(Krishna was lovely, wasn’t she? Still is for that matter)
Raj also had his two brothers. With the age gap, and Prithviraj’s traveling during the childhood, in many ways Raj was more of a father than an older brother to them. He was the one they went to when they needed anything, he was the one who punished them when they broke the rules, and (although they didn’t know this) he was the one who went to bat for them with their father and made sure they received a living wage once they started working full time for the family theater.
Shammi was 12 when Raj became a movie star, and a teenager when he started producing. It was natural for him to follow his brother into film. Shammi’s first few films did not do well, he seemed like a pale imitation of his older brother, with the same hair and the same mustache and almost the same face.
But then Shammi made a change. He shaved his mustache and grew out his hair. He stopped playing the “noble poverty” roles of his brother, and went for the complete opposite, “wealthy carefree playboy”. Most of all, he let himself dance! No one dances like Shammi Kapoor danced. They would start up the music and his body would start to shake and gyrate like he couldn’t even control it. It was some sort of unstoppable power driving him. He danced so hard and so much, he actually blew out his knees and was semi-crippled in his old age. And he found superstardom! For a brief period in the early 60s, Shammi ruled all.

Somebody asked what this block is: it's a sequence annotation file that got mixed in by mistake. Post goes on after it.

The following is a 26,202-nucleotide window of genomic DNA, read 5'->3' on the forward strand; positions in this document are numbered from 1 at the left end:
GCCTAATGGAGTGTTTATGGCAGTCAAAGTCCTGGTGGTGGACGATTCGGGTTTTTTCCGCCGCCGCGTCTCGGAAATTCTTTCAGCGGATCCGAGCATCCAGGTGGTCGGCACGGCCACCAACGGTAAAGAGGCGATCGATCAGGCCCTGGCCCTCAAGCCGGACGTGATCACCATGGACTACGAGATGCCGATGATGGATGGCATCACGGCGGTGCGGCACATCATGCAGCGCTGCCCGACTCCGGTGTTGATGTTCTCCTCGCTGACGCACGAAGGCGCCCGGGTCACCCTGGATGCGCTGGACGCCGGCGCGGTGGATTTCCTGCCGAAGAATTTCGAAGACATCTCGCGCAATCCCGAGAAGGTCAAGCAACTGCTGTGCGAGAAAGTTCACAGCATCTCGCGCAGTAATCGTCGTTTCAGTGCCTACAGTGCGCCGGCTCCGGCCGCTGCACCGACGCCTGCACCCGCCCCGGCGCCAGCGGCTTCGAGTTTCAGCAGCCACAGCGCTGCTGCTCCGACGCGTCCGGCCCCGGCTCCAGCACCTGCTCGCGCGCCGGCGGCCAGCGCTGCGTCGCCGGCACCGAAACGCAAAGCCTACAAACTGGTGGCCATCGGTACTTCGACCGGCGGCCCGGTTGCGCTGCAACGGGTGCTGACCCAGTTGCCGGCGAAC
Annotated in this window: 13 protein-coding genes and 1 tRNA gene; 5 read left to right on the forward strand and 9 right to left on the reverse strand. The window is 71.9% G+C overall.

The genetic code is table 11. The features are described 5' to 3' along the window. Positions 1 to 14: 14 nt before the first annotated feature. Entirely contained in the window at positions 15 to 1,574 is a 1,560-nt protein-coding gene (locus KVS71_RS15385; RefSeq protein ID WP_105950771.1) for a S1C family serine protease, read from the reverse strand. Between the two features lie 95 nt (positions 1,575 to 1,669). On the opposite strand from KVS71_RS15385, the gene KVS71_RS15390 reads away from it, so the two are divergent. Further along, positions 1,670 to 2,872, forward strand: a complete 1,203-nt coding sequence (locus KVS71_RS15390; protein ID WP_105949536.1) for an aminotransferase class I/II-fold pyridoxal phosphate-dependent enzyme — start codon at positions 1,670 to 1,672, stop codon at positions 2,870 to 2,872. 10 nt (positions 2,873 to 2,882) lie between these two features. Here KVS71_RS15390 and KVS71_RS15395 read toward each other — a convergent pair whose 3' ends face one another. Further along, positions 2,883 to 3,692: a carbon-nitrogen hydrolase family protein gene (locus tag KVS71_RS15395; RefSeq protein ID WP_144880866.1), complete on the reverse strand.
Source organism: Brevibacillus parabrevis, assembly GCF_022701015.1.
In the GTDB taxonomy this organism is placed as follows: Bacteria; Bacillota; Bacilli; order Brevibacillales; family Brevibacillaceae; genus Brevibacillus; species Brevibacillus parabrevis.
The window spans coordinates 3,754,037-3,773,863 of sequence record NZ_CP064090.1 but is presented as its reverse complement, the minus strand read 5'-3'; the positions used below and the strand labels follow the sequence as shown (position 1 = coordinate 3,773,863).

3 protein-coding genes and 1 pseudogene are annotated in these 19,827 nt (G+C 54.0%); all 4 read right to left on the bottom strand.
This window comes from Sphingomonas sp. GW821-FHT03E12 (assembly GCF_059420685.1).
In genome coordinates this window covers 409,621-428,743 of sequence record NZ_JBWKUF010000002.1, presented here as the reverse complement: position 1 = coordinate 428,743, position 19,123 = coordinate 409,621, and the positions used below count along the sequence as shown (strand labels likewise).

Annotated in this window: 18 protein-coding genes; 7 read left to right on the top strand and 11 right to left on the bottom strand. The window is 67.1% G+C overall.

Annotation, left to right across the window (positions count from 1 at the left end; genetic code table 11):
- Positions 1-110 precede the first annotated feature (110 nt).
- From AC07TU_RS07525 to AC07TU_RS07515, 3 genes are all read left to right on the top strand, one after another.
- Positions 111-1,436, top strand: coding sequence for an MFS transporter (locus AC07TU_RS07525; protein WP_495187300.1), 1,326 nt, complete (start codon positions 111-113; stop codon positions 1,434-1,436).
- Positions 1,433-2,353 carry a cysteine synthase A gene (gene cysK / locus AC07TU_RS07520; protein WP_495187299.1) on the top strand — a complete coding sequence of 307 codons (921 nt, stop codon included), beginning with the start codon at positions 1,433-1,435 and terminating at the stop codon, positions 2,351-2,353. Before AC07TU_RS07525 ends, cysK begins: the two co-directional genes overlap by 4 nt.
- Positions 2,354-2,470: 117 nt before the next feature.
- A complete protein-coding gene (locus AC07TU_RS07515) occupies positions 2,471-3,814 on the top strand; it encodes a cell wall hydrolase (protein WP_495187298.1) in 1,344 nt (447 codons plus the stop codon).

While Shammi’s career was going smoothly, his personal life was a little rocky. Raj and Prithviraj both had semi-arranged marriages. They both claimed to have fallen in love with their future wives at first sight (yes, even Raj. He fell in love with a lot of women at first sight), but it was their families who took the next steps forward. But Shammi straight up eloped! And not with a woman of good family.
He married Geeta Bali, who is an incredibly charming actress from that same era. She was a bigger star than he at the time, and she was the one who encouraged him to shave the mustache and be himself. They took his sports car to a temple in the middle of the night one night and used her lipstick for sindoor, and then went back to his parents’ house the next morning announcing they were married. (and then there was a second official wedding with photos and so on that you can find online.)